• Shareholders' Agreement (optional, separate from the incorporation itself)

A failure to maintain a complete set of minute book documents can result in administrative penalties under the Act and can have other practical repercussions when attempting to make use of the corporation in any transaction.

Savings in the long run

Simply put, most online portals are not equipped to generate a full set of minute book documents required for compliance with legislation. Their focus is to register the business with a simple set of articles, without any customization or guidance. Fees on these online portals, while they may appear attractive, are priced to solely reflect the cost for registration.

A good corporate lawyer will help you understand what needs to go in a minute book for your business, and will not only customize the corporate share structure based on your particular circumstances but will also ensure that the incorporation is done properly and efficiently the first time. This can reduce unnecessary costs down the line, as the cost to review, rectify and prepare the corporation's missing minute book documents after a self-incorporation often exceeds the cost of incorporating a new company using legal counsel.

Rectifying minute books

Clients are often surprised to find that, upon consultation with a lawyer regarding their self-incorporated entity, the perceived savings merely resulted in a half-baked product and did not provide them with the fulsome documents they need to move forward.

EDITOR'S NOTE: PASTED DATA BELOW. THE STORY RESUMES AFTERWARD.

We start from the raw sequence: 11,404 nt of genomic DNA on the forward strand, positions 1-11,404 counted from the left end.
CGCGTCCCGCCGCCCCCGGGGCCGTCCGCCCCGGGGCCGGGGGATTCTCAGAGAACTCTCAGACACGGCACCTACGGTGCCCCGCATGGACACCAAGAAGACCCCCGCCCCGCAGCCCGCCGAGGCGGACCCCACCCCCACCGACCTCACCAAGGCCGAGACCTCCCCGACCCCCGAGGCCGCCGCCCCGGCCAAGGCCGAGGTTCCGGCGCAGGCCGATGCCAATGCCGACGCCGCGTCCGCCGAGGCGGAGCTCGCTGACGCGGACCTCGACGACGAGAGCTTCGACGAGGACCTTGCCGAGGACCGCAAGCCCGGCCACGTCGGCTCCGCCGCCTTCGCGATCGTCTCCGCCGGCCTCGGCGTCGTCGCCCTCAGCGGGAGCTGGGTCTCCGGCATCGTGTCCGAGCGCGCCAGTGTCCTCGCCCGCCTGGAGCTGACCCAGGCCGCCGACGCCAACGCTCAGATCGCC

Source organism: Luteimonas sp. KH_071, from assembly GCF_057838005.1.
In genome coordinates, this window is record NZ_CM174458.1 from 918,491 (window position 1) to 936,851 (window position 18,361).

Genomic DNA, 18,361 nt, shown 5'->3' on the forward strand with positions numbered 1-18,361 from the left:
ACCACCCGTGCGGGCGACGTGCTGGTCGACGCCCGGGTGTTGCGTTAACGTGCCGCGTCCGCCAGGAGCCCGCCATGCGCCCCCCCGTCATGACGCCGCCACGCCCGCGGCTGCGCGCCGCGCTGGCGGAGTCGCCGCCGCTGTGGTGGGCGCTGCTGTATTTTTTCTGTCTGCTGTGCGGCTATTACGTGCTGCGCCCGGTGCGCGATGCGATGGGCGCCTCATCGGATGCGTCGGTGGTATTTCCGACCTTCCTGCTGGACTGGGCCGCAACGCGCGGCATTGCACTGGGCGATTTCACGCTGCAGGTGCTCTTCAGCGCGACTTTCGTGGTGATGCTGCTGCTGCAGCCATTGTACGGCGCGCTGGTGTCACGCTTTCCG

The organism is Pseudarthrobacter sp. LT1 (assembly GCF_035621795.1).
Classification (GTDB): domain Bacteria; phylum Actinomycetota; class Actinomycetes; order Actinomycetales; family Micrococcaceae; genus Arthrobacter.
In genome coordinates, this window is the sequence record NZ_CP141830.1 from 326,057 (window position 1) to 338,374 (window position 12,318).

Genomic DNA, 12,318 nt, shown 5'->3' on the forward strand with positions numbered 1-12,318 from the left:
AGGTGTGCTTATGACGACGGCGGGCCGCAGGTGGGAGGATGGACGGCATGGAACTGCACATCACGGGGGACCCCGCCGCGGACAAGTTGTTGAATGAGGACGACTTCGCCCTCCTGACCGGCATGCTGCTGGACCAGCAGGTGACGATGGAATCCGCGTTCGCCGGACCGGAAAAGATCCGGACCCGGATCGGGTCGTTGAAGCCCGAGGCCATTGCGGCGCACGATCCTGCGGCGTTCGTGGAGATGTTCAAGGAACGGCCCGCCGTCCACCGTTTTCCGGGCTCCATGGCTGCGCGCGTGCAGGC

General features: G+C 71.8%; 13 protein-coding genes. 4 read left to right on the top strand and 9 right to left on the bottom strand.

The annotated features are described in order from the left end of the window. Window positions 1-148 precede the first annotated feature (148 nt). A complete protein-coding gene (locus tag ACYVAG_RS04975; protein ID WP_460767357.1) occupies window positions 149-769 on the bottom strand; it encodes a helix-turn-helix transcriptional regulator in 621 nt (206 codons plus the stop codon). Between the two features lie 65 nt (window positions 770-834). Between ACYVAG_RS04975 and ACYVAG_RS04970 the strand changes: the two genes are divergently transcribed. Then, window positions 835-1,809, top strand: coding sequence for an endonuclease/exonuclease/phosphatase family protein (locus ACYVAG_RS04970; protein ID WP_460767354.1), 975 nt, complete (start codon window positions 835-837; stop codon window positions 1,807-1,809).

A good business lawyer will help clients identify and understand any missing minute book documents which would be necessary before the corporation can be considered "ready" for sharing with banks, accountants, investors, and other stakeholders. Such a process typically involves a minute book rectification or reconstruction, depending on how much time has passed since the entity was originally incorporated and transactions that took place in the interim.


It is highly recommended to avoid incorporating your new business on your own, but rather to work with professionals with expertise in the area of business law to ensure your business is setup and organized as intended for your particular situation, and to ensure compliance with legislation. Starting your business on the right foot will go a long way in reducing unnecessary costs and headaches down the road!

If you already incorporated yourself using one of the online portals, we strongly recommend having the incorporation documents properly reviewed and rectified by a corporate lawyer to ensure you're not running afoul of the Act. In addition, most law firms provide registered office services to ensure your minute book is automatically kept up-to-date and in compliance with legislation.

Originally Published by Watson Goepel, November 2020

The content of this article is intended to provide a general guide to the subject matter. Specialist advice should be sought about your specific circumstances.